Where did I put those directions?
This is an individual journey so be self-sufficient and check out the Evaluation page to ensure you reach your destination, in this case, a good grade!
|Step One: Research||
♦ Use the resources below to begin your search into the history of sky mapping.
♦ Jot down important dates of development and advances in the technology of this trend for your timeline. (A simple timeline template you can use is found here but feel free to create your own since you may need more or less dates!)
|Step Two: Observation||
♦ Pick six nights out of the two weeks of this project's time period and observe the night sky at your house from the same viewpoint. (In otherwords, if you look out the window over the kitchen sink, don't switch to the view out the front door.) If you have a telescope, this would be a great time to dust it off and check out the sky (but don't worry if you don't, there are plenty of stars visible to the naked eye just waiting to be observed).
Step Three: Sky Chart
♦ Sketch the stars, and any other features that you see, and their approximate relation to each other. Do they seem to be moving? Be sure to make note of any changes you see. (You can use the graph paper here to make it a little easier to sketch the location of the celestial features in relation to each other or make your own.) Be sure to put the date on each graph to help keep track of the sky.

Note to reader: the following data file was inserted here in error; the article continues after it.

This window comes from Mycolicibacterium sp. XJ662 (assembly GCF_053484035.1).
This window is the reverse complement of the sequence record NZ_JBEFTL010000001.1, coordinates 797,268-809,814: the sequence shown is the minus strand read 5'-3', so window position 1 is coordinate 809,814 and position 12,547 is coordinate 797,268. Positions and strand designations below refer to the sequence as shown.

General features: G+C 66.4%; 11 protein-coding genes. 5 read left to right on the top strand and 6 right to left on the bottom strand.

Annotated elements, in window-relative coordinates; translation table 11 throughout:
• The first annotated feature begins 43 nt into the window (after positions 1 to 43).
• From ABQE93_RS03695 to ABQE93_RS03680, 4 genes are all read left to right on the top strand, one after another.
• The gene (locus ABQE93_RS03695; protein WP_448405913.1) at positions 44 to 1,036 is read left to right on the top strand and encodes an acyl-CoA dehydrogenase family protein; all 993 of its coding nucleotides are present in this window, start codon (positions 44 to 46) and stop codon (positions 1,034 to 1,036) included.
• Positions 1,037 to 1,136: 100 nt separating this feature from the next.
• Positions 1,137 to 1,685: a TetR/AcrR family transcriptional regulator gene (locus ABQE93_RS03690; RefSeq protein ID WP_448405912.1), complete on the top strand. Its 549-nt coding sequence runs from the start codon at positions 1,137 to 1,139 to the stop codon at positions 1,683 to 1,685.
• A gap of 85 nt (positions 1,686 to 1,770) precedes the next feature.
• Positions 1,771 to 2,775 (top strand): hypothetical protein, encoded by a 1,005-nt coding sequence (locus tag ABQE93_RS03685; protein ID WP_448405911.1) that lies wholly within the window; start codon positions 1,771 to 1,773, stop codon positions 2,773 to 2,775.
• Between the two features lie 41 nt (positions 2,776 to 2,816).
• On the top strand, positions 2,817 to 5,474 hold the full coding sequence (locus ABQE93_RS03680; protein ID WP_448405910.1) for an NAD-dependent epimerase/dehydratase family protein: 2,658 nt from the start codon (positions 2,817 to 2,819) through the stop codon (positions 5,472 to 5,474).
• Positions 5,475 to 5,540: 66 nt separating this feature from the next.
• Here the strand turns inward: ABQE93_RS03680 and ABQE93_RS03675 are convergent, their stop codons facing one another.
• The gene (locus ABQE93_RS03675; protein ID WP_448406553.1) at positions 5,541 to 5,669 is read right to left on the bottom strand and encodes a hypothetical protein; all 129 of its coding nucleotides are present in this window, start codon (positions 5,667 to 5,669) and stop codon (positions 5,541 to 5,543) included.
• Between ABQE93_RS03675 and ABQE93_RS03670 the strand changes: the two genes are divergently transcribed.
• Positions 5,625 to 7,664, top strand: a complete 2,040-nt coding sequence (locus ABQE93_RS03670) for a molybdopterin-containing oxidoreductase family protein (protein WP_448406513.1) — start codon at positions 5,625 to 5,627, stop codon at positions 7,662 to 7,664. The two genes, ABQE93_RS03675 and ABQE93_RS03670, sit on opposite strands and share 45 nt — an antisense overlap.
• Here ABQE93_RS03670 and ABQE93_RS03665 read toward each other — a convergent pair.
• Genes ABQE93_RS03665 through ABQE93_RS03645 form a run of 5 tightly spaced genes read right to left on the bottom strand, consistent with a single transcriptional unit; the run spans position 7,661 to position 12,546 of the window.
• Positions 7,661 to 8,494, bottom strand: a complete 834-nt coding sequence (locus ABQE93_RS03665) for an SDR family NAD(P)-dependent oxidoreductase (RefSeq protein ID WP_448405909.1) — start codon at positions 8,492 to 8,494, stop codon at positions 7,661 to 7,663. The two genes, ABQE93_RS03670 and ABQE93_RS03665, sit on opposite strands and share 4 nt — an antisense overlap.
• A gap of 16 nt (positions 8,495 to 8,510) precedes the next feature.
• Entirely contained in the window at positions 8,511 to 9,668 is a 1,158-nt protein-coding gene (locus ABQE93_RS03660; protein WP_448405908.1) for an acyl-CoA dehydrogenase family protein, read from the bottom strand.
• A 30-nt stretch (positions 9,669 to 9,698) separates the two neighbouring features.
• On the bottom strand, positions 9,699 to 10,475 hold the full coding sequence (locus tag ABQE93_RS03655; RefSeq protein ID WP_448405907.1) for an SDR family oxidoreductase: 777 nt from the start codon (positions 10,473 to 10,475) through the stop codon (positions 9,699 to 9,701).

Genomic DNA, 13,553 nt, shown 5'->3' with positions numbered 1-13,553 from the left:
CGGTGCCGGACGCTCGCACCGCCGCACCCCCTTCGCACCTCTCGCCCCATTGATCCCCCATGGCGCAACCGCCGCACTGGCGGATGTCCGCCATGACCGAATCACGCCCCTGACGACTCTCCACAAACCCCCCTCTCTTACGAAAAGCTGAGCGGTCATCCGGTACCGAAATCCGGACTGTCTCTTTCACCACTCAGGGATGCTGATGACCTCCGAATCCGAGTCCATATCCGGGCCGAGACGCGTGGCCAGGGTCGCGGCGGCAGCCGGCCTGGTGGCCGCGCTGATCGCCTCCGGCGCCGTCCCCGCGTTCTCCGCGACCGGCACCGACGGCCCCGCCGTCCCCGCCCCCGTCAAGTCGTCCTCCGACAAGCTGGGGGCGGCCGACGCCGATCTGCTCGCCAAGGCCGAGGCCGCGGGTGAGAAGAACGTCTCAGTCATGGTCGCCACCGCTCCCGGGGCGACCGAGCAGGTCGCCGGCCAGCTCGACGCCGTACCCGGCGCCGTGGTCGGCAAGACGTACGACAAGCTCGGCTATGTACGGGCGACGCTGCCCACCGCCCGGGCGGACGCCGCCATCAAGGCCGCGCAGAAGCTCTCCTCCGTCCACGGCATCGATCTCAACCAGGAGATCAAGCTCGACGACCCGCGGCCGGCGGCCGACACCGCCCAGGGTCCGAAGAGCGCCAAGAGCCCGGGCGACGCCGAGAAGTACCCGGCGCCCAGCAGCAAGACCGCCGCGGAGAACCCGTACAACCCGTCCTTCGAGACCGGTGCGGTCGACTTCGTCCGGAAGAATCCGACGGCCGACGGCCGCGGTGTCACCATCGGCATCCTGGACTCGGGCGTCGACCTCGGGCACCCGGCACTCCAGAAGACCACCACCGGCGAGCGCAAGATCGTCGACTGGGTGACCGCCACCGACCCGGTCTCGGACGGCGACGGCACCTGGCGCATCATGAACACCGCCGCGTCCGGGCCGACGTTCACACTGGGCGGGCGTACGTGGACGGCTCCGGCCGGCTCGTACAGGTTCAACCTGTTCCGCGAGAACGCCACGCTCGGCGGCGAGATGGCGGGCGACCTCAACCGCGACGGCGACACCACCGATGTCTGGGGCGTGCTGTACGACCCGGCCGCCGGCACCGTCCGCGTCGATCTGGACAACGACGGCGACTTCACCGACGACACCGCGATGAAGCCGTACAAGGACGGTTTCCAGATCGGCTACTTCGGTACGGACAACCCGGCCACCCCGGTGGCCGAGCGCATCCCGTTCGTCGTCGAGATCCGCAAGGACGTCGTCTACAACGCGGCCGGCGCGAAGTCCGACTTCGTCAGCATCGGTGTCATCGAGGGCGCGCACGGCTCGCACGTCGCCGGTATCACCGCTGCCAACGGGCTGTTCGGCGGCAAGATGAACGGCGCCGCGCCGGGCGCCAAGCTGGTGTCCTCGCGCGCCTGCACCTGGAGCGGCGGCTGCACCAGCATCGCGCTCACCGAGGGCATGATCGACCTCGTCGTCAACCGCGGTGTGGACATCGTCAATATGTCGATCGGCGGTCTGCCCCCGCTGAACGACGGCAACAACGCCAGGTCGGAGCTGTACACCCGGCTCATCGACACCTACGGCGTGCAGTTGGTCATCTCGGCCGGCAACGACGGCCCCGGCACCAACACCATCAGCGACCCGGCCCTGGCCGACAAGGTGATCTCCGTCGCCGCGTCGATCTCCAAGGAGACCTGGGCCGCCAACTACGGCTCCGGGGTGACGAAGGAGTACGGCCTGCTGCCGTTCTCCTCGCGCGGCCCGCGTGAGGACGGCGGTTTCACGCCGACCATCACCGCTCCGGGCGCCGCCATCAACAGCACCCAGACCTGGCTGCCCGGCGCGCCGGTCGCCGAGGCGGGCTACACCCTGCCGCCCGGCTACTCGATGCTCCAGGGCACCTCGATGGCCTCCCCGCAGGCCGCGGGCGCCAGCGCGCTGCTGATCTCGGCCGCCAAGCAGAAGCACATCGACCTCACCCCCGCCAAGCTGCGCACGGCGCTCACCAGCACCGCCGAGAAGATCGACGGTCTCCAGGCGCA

columbusnavigation.com - Read about the process of navigation used by Christopher Columbus
space.com - Facts and background on the stars and skywatching
astronomy.com - Search this magazine's website for articles about navigating by the stars
celestialnavigation.net - Some history on the methods of the mapping by the stars and links to additional sources
mat.uc.pt - History on the tools of navigators
kidsastronomy.com - Check out this map of the sky to help you identify the constellations you may be observing